pharmacology of Anticholinergics: Atropine

Atropine deadly nightshade Atropa belladonna alkaloid molecule Medicinal drug and poison also found in Jimson weed Datura stramonium and mandrake Mandragora officinarum Skeletal formula
#Atropine deadly nightshade Atropa belladonna alkaloid molecule Medicinal drug and poison also found in Jimson weed Datura stramonium and mandrake Mandragora officinarum Skeletal formula

Atropine is a medication that belongs to a class of drugs known as anticholinergics or parasympatholytics. It has a variety of uses in medicine, ranging from treating certain types of poisonings to reducing saliva production during surgery. Below is a comprehensive overview of atropine:

Mechanism of Action:

Atropine works by blocking the action of acetylcholine at muscarinic receptors in the parasympathetic nervous system. This results in inhibition of parasympathetic nerve impulses, leading to increased heart rate, relaxation of smooth muscles, and dilation of the pupils.


  • Absorption: Atropine is well absorbed from the gastrointestinal tract and through mucous membranes.
  • Distribution: It is distributed throughout the body, including the central nervous system.
  • Metabolism: Atropine is partially metabolized in the liver.
  • Excretion: It is excreted in urine, with a small amount excreted unchanged.

Adverse Effects:

  • Dry Mouth: Due to reduced saliva production.
  • Blurred Vision and Photophobia: Resulting from pupil dilation.
  • Increased Heart Rate: Especially at higher doses.
  • Urinary Retention: Due to relaxation of the bladder.
  • Constipation: Resulting from reduced gastrointestinal motility.
  • Confusion and Hallucinations: Especially in the elderly and at higher doses.

Clinical Uses:

  • Bradycardia: Used to increase heart rate in cases of bradycardia (slow heart rate).
  • Organophosphate Poisoning: Atropine is a key treatment for poisoning by organophosphate insecticides and nerve agents.
  • Pre-anesthetic Medication: Used to reduce saliva and secretions in the respiratory tract.
  • Asthma: Atropine can help to relax the muscles in the airways, making breathing easier.
  • Ophthalmology: Used to dilate the pupils for eye examinations.


  • Glaucoma: Atropine can increase intraocular pressure, making it dangerous for people with glaucoma.
  • Prostatic Hyperplasia: Can increase the risk of urinary retention.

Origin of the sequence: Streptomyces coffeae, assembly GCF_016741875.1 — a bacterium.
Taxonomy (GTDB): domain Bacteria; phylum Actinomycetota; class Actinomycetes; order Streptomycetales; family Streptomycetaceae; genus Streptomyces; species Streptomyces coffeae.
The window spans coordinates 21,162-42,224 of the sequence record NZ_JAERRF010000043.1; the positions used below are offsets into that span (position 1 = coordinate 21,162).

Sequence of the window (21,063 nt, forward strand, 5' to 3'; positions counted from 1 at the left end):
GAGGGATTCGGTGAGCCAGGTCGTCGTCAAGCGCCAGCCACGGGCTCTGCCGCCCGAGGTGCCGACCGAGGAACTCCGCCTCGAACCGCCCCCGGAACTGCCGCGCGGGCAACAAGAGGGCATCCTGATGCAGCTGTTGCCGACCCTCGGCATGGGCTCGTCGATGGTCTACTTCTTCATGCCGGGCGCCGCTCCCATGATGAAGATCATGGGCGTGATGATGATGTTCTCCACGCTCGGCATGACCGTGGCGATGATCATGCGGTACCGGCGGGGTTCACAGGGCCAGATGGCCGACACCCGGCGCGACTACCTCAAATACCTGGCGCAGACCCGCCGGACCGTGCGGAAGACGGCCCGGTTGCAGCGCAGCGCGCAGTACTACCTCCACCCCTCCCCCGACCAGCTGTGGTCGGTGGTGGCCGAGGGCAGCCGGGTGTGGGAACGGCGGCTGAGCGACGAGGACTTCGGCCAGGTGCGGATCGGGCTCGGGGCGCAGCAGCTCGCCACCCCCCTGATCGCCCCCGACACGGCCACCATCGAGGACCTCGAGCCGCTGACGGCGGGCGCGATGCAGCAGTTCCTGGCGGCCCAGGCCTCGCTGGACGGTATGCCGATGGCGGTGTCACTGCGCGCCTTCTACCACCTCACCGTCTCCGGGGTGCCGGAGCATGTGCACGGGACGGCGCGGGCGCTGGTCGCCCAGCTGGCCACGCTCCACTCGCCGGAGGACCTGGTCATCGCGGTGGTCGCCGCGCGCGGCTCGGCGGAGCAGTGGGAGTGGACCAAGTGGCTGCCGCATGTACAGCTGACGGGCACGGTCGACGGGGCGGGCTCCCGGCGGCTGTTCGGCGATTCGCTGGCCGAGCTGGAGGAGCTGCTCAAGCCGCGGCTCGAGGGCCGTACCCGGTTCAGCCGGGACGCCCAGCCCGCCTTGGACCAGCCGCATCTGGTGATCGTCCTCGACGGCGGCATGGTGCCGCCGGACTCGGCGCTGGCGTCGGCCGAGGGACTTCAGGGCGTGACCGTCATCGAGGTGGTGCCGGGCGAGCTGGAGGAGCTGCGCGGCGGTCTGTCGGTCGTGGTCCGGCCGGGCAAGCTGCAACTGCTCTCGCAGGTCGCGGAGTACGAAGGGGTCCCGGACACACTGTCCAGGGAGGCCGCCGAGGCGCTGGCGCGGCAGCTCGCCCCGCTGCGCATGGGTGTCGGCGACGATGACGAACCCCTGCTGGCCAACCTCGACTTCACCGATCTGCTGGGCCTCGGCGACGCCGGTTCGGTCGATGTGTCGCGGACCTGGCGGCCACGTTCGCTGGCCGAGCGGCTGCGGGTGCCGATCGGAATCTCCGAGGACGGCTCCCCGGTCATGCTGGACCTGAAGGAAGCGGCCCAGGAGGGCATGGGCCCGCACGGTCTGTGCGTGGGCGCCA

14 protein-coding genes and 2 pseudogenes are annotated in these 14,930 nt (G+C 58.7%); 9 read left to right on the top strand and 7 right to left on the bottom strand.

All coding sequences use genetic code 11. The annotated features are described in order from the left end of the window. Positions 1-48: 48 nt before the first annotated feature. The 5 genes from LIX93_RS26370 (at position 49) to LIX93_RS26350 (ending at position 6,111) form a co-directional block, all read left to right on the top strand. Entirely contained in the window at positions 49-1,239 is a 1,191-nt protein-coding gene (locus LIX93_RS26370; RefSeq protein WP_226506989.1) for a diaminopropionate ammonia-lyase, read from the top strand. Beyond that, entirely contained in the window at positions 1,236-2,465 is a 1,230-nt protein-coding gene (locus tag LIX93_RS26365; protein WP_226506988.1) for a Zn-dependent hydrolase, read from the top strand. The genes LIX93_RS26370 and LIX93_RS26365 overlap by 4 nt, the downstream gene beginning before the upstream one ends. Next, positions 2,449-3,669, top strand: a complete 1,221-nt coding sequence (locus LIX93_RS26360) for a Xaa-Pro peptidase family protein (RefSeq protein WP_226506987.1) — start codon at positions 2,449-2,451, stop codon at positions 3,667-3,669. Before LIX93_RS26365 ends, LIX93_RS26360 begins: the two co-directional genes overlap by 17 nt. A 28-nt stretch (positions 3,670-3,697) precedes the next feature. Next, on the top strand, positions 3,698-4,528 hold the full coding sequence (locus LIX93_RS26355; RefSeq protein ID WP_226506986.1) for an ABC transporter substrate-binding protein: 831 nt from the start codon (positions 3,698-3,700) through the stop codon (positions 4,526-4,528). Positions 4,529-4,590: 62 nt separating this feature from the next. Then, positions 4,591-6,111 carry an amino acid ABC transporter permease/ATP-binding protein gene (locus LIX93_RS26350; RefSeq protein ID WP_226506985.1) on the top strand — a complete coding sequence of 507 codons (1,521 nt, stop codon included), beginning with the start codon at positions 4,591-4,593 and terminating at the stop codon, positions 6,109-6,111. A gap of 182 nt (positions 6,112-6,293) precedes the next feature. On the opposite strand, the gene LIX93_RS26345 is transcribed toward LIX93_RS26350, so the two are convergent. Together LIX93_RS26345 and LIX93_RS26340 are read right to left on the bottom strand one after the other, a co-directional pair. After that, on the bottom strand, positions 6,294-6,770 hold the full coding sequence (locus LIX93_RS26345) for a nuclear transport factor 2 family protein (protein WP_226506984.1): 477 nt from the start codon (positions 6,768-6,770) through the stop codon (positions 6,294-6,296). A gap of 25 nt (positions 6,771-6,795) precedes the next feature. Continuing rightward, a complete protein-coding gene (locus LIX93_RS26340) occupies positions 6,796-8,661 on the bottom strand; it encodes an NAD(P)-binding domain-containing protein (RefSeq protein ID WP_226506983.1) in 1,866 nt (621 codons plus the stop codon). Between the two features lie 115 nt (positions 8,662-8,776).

• Obstructive Gastrointestinal Conditions: Such as pyloric stenosis.

Drug Interactions:

  • Other Anticholinergics: The effects of atropine can be enhanced when used with other anticholinergic drugs, increasing the risk of side effects.
  • Antihistamines and Antidepressants: Some of these medications have anticholinergic effects and can increase the risk of side effects when used with atropine.

Dosage and Administration:

  • The dosage of atropine depends on the condition being treated, the route of administration, and the age and health of the patient.
  • It can be administered orally, intravenously, intramuscularly, or topically.


  • Patients receiving atropine should be monitored for signs of overdose, such as extreme dry mouth, blurred vision, and hallucinations.
  • Heart rate and blood pressure should be monitored, especially when used to treat bradycardia.

Antidote for Overdose:

  • In cases of atropine overdose, an antidote called pralidoxime may be used, along with supportive care.


Atropine is a versatile medication with a wide range of uses in medicine. While it can be highly effective for treating certain conditions, its use is associated with a variety of side effects due to its anticholinergic properties. Appropriate dosing, careful monitoring, and awareness of contraindications and potential drug interactions are essential to ensure safe and effective use.

Disclaimer: This article is for informational purposes only and does not constitute medical advice. Always seek the advice of a healthcare provider with any questions regarding a medical condition.

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